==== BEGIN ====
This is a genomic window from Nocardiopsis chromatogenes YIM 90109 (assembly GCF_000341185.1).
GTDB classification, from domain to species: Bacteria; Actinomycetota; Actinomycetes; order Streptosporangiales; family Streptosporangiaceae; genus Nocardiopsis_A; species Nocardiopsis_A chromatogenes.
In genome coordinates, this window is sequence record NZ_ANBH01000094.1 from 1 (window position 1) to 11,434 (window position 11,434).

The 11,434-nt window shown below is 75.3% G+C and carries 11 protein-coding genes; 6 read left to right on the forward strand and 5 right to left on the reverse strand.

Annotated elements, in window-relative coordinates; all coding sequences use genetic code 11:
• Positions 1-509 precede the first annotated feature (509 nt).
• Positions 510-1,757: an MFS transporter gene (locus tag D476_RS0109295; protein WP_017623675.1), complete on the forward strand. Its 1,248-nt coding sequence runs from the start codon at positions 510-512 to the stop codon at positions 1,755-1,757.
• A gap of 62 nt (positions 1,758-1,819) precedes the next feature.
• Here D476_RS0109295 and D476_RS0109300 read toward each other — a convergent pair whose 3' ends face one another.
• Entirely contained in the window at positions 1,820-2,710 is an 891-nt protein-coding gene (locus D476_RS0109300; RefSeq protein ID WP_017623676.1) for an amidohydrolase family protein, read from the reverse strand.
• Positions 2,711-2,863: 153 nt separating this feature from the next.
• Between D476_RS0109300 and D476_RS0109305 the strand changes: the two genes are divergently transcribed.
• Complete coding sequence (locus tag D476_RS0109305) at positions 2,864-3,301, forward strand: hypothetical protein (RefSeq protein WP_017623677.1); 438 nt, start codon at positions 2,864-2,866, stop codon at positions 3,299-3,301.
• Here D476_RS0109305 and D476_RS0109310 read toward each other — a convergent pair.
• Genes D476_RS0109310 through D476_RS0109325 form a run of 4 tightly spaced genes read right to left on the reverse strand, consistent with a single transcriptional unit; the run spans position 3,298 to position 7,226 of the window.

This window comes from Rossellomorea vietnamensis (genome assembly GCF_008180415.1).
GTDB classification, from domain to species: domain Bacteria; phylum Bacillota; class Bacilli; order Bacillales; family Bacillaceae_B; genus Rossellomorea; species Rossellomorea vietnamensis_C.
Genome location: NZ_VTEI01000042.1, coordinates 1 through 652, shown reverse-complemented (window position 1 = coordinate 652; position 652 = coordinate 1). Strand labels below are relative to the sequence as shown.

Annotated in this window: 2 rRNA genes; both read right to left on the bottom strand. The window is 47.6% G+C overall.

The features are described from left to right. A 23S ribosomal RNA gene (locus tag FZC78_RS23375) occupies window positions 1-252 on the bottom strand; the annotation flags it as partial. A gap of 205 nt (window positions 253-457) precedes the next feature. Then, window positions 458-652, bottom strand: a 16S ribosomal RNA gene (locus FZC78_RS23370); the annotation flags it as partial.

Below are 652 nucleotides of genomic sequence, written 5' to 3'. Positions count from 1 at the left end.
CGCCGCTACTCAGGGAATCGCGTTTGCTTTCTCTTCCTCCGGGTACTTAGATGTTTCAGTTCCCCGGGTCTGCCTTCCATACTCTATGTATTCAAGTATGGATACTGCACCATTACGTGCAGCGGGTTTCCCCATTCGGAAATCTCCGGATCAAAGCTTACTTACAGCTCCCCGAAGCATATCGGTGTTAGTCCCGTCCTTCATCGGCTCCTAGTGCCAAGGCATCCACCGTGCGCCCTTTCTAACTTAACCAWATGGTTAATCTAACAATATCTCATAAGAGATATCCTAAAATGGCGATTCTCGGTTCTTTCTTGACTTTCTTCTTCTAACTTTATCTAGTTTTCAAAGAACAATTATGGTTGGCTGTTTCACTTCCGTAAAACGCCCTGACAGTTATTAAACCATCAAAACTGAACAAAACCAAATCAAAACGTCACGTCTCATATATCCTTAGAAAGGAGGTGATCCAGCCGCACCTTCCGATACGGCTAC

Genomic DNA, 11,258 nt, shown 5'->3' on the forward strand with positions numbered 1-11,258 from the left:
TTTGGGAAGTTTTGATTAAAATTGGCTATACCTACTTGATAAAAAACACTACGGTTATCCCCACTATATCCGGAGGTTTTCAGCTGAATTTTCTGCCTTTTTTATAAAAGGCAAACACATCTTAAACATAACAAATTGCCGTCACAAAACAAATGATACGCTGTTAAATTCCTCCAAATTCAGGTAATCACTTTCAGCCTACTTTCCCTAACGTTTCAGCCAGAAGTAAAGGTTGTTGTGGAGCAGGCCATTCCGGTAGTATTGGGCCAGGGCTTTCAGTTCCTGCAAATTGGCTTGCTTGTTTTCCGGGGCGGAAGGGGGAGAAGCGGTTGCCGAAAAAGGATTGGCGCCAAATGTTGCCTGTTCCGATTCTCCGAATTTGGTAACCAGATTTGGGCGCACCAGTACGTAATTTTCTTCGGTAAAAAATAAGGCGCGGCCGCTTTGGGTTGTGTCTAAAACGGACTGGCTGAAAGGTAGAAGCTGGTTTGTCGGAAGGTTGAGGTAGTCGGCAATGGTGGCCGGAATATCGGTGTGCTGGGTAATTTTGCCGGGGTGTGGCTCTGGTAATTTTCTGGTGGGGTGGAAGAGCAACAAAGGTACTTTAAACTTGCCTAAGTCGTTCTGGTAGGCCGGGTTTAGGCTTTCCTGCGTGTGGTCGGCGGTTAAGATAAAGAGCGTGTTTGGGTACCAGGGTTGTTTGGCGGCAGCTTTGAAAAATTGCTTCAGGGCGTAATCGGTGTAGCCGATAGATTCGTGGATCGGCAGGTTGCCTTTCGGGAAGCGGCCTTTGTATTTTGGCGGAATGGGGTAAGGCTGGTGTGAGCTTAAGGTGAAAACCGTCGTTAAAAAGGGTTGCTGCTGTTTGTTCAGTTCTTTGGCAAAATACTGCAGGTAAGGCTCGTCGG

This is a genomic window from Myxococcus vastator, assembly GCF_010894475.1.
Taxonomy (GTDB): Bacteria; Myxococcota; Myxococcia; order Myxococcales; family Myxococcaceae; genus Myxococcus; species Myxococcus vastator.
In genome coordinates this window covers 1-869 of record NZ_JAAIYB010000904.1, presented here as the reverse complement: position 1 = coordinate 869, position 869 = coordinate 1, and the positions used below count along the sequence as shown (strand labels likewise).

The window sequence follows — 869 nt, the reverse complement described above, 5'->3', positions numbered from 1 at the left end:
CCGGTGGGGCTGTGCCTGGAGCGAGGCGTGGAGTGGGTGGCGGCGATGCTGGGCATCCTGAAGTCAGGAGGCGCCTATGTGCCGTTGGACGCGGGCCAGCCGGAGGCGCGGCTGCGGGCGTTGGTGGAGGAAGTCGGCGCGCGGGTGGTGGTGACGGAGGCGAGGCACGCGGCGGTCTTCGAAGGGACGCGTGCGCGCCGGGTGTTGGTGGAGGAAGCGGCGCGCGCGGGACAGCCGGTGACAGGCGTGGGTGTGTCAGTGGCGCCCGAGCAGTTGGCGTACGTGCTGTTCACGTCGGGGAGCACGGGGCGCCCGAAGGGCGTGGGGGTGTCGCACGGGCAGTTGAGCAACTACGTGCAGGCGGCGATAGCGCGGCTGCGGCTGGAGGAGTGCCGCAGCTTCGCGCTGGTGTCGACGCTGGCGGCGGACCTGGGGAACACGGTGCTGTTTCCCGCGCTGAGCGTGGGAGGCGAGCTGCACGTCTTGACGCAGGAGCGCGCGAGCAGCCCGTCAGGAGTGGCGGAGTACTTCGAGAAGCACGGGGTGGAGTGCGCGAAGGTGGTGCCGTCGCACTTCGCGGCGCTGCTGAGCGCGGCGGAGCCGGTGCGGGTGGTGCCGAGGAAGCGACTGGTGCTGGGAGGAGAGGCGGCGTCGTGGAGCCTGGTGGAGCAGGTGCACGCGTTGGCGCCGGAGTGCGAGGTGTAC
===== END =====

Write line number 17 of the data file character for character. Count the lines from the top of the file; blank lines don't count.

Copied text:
GTDB classification, from domain to species: domain Bacteria; phylum Bacillota; class Bacilli; order Bacillales; family Bacillaceae_B; genus Rossellomorea; species Rossellomorea vietnamensis_C.